The next one on our list is Tomahawk. This one is not just a regular player that plays music files from your library; it also supports almost every major music streaming service out there, like YouTube, Google Play Music, Amazon Music, Rhapsody, Spotify,etc. The only thing is — you’d have to pay to use those.

One of the best things about this player is the fact that it’s cross-platform and supports Windows, Mac, Linux, and even Android. Furthermore, it is pretty efficient and light with a simplistic design, plus it features a themeable UI.

5. Fidelia

Fidelia is, simply put, an astonishing music tool and a supreme iTunes alternative for Mac. Its design is exquisite, exclusively for audiophiles, and it’s a groundbreaking player with many great features.

It features iZotope’s cutting-edge technology —  DSP (digital signal processing) — that will make your jaw drop. The quality of the sound it produces is second to none. Furthermore, Fidelia supports such a wide range of audio formats that it would be hard to find one that it couldn’t play. Apple Lossless, AAC, WAV, AIFF, CAF (Core Audio Format) and Ogg Vorbis are all supported.


There is also one which iTunes doesn’t support, but Fidelia does — FLAC. What’s more, not only is this app capable of importing and playing all of these formats, but it also allows you to convert MP3 files into any of the above.

Other notable features include elegant design, simple UI, customized listening, playlist creation, and remote control. However, it’s a shame that good things in life usually don’t come for free. There is a time-limited free trial after which you have to buy this lovely app in order to fully enjoy it.

6. WinX MediaTrans

Not all of us have high-performing devices, capable of running the more demanding bits of software with ease. In fact, most of us know that feeling of frustration when trying to run iTunes on a lower-end piece of hardware. Seeing our computer’s or tablet’s performance crippled by iTunes is hardly a pleasure to watch. However, WinX MediaTrans is our pick of the bunch in this regard and a solid iTunes alternative overall.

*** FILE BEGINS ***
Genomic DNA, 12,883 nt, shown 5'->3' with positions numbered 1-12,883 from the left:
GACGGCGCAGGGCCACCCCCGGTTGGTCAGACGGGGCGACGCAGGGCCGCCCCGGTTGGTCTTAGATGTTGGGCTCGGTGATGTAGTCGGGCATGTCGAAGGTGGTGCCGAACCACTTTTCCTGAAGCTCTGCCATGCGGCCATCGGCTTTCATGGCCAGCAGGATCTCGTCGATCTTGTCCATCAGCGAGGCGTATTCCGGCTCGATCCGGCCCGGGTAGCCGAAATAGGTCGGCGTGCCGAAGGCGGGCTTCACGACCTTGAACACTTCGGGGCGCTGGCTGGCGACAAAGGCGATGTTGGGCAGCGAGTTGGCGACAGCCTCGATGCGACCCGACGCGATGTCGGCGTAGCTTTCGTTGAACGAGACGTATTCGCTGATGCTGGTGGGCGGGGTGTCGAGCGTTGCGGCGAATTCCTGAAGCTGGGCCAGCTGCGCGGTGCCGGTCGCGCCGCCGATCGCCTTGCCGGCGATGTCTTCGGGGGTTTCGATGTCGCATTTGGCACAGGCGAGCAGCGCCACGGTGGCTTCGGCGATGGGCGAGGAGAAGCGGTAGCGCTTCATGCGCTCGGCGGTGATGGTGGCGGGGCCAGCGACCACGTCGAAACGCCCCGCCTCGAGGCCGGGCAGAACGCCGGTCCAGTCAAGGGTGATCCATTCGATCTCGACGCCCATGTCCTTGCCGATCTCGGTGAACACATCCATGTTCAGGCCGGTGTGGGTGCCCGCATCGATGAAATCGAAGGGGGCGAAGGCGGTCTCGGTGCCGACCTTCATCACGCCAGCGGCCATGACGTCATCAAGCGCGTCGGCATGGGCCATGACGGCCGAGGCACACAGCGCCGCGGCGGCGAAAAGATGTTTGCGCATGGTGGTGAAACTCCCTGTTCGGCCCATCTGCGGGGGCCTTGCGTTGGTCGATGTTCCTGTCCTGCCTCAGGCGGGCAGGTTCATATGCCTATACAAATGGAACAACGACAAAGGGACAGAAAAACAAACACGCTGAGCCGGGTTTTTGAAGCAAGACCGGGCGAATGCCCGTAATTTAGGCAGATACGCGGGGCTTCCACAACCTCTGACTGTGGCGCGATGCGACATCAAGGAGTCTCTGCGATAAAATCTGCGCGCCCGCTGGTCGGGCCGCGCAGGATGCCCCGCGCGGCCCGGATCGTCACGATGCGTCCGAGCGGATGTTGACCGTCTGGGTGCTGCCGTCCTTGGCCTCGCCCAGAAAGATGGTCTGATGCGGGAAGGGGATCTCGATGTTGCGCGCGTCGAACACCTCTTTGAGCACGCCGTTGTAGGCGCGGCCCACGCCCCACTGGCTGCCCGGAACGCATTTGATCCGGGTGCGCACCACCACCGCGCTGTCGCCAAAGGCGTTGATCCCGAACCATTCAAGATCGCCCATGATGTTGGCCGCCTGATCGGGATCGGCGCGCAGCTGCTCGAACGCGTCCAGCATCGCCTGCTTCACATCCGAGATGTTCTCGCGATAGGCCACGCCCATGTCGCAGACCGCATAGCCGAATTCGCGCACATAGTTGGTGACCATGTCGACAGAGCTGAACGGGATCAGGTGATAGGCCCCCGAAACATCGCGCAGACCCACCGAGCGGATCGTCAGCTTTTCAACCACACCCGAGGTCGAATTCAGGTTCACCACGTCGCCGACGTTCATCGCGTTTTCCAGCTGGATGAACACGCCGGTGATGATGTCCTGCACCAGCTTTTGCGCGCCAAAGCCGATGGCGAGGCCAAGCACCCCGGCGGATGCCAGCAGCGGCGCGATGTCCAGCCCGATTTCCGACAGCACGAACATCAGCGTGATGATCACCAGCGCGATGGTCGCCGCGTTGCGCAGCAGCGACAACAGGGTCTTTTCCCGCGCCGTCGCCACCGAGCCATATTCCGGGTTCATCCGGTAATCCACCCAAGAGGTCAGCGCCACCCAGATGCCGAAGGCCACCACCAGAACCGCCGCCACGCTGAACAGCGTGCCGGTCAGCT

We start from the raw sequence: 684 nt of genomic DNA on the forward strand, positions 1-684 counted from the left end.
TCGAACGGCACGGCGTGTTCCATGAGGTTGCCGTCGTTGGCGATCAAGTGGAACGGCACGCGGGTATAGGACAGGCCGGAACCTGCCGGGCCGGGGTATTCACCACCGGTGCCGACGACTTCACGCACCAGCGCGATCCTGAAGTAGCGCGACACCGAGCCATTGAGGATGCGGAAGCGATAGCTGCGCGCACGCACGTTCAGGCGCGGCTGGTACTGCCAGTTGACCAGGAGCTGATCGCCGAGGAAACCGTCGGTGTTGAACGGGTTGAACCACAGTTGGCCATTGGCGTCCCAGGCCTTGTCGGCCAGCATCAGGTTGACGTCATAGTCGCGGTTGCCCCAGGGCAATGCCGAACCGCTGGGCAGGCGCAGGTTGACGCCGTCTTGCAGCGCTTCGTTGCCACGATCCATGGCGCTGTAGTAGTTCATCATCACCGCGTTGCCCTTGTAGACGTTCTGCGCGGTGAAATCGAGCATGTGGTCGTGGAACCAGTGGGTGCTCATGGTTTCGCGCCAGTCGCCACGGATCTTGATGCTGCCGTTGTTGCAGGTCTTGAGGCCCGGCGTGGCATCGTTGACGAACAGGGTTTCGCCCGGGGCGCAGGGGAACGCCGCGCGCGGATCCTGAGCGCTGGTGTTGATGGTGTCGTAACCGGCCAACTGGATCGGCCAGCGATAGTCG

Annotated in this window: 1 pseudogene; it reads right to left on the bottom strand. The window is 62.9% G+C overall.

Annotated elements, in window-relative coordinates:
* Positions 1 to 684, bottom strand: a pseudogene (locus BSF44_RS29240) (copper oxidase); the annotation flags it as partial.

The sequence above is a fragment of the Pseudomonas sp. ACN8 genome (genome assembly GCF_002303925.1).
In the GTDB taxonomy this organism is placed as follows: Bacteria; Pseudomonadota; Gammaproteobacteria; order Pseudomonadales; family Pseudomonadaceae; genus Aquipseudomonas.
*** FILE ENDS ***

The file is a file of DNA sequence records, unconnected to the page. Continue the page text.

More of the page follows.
It’s not just a regular player, but an all-around organizing tool that offers a two-way transfer of files with zero possibility of data loss. It lets the user create and modify playlists, as well as edit artist and album info. Also, it has the option of editing, exporting and making iPhone ringtones, which is pretty cool. It can even transfer voice memos and convert AAC to MP3. 

7. PodTrans

The last of the iTunes alternatives on our list is PodTrans, which runs on both Windows and Mac. It is light, fast, easy to use, and keeps things simple down to the core.

This software allows us to manage and transfer not only audio files but also music and photos — and all of that with minimum fuss and bother. It gives us complete control and freedom to organize our music library.

The basic features come for free, but the advanced ones come as premium — you have to pay in order to be able to use them.

Final Thoughts

All of the above-mentioned apps are solid iTunes alternatives, each one with a great purpose. Some are better in terms of performance, some in terms of organizing files and libraries. A few offer better sound quality, while others offer better design and simplicity. Thus, we recommend trying out at least a few of them before deciding which one to stick to.

Updated: July 1, 2019 — 1:02 am